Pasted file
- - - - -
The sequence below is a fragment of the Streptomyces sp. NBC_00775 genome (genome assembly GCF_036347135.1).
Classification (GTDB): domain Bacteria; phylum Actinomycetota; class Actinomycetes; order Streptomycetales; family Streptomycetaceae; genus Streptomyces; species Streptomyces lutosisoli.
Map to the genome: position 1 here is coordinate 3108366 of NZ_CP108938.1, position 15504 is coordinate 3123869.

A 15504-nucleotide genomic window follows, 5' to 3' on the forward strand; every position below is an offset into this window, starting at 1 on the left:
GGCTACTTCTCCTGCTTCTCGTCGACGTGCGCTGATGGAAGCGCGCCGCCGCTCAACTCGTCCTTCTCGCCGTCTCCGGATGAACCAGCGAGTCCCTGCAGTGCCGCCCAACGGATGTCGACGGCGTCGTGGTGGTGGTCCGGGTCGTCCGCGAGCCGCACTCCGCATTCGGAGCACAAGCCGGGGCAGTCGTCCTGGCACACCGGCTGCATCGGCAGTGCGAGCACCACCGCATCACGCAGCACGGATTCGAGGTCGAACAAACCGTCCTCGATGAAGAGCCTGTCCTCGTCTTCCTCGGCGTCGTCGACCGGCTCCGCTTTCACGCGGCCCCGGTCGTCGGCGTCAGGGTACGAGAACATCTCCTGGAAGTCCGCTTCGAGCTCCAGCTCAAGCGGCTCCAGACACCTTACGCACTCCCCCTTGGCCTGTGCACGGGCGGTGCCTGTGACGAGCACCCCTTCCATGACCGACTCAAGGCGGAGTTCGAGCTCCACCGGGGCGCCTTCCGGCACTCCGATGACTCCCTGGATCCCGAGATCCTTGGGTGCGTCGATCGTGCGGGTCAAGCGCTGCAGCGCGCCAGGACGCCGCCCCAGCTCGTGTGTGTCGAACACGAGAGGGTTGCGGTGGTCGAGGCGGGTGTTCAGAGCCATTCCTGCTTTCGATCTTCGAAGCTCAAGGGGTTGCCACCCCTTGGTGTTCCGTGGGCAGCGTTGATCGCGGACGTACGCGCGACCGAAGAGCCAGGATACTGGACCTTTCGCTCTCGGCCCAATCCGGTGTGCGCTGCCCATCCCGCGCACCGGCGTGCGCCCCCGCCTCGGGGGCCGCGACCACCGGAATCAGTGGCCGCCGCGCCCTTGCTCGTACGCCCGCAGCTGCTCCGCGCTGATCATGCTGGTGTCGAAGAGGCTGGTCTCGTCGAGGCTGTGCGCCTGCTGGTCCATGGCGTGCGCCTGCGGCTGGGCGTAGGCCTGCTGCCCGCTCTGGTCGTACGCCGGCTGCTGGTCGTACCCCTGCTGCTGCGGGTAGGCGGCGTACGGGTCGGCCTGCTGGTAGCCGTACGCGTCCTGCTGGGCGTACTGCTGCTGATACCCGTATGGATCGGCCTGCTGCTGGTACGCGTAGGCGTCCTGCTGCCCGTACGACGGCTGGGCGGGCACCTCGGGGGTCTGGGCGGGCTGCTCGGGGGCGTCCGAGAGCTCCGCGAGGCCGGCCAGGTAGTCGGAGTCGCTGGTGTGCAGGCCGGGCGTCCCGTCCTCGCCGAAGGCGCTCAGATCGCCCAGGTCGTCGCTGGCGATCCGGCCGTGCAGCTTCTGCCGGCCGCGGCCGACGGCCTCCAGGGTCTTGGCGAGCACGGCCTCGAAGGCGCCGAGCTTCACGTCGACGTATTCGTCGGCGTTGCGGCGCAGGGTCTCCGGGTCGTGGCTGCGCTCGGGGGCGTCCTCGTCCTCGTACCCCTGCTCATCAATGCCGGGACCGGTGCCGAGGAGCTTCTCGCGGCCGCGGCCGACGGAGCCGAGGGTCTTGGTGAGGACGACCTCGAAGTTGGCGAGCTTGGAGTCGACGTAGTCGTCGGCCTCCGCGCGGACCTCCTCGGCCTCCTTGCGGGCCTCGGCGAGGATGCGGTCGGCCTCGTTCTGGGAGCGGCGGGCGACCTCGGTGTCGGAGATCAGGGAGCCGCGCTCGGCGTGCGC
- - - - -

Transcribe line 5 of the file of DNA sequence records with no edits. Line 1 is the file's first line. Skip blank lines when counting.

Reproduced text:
GGCTACTTCTCCTGCTTCTCGTCGACGTGCGCTGATGGAAGCGCGCCGCCGCTCAACTCGTCCTTCTCGCCGTCTCCGGATGAACCAGCGAGTCCCTGCAGTGCCGCCCAACGGATGTCGACGGCGTCGTGGTGGTGGTCCGGGTCGTCCGCGAGCCGCACTCCGCATTCGGAGCACAAGCCGGGGCAGTCGTCCTGGCACACCGGCTGCATCGGCAGTGCGAGCACCACCGCATCACGCAGCACGGATTCGAGGTCGAACAAACCGTCCTCGATGAAGAGCCTGTCCTCGTCTTCCTCGGCGTCGTCGACCGGCTCCGCTTTCACGCGGCCCCGGTCGTCGGCGTCAGGGTACGAGAACATCTCCTGGAAGTCCGCTTCGAGCTCCAGCTCAAGCGGCTCCAGACACCTTACGCACTCCCCCTTGGCCTGTGCACGGGCGGTGCCTGTGACGAGCACCCCTTCCATGACCGACTCAAGGCGGAGTTCGAGCTCCACCGGGGCGCCTTCCGGCACTCCGATGACTCCCTGGATCCCGAGATCCTTGGGTGCGTCGATCGTGCGGGTCAAGCGCTGCAGCGCGCCAGGACGCCGCCCCAGCTCGTGTGTGTCGAACACGAGAGGGTTGCGGTGGTCGAGGCGGGTGTTCAGAGCCATTCCTGCTTTCGATCTTCGAAGCTCAAGGGGTTGCCACCCCTTGGTGTTCCGTGGGCAGCGTTGATCGCGGACGTACGCGCGACCGAAGAGCCAGGATACTGGACCTTTCGCTCTCGGCCCAATCCGGTGTGCGCTGCCCATCCCGCGCACCGGCGTGCGCCCCCGCCTCGGGGGCCGCGACCACCGGAATCAGTGGCCGCCGCGCCCTTGCTCGTACGCCCGCAGCTGCTCCGCGCTGATCATGCTGGTGTCGAAGAGGCTGGTCTCGTCGAGGCTGTGCGCCTGCTGGTCCATGGCGTGCGCCTGCGGCTGGGCGTAGGCCTGCTGCCCGCTCTGGTCGTACGCCGGCTGCTGGTCGTACCCCTGCTGCTGCGGGTAGGCGGCGTACGGGTCGGCCTGCTGGTAGCCGTACGCGTCCTGCTGGGCGTACTGCTGCTGATACCCGTATGGATCGGCCTGCTGCTGGTACGCGTAGGCGTCCTGCTGCCCGTACGACGGCTGGGCGGGCACCTCGGGGGTCTGGGCGGGCTGCTCGGGGGCGTCCGAGAGCTCCGCGAGGCCGGCCAGGTAGTCGGAGTCGCTGGTGTGCAGGCCGGGCGTCCCGTCCTCGCCGAAGGCGCTCAGATCGCCCAGGTCGTCGCTGGCGATCCGGCCGTGCAGCTTCTGCCGGCCGCGGCCGACGGCCTCCAGGGTCTTGGCGAGCACGGCCTCGAAGGCGCCGAGCTTCACGTCGACGTATTCGTCGGCGTTGCGGCGCAGGGTCTCCGGGTCGTGGCTGCGCTCGGGGGCGTCCTCGTCCTCGTACCCCTGCTCATCAATGCCGGGACCGGTGCCGAGGAGCTTCTCGCGGCCGCGGCCGACGGAGCCGAGGGTCTTGGTGAGGACGACCTCGAAGTTGGCGAGCTTGGAGTCGACGTAGTCGTCGGCCTCCGCGCGGACCTCCTCGGCCTCCTTGCGGGCCTCGGCGAGGATGCGGTCGGCCTCGTTCTGGGAGCGGCGGGCGACCTCGGTGTCGGAGATCAGGGAGCCGCGCTCGGCGTGCGC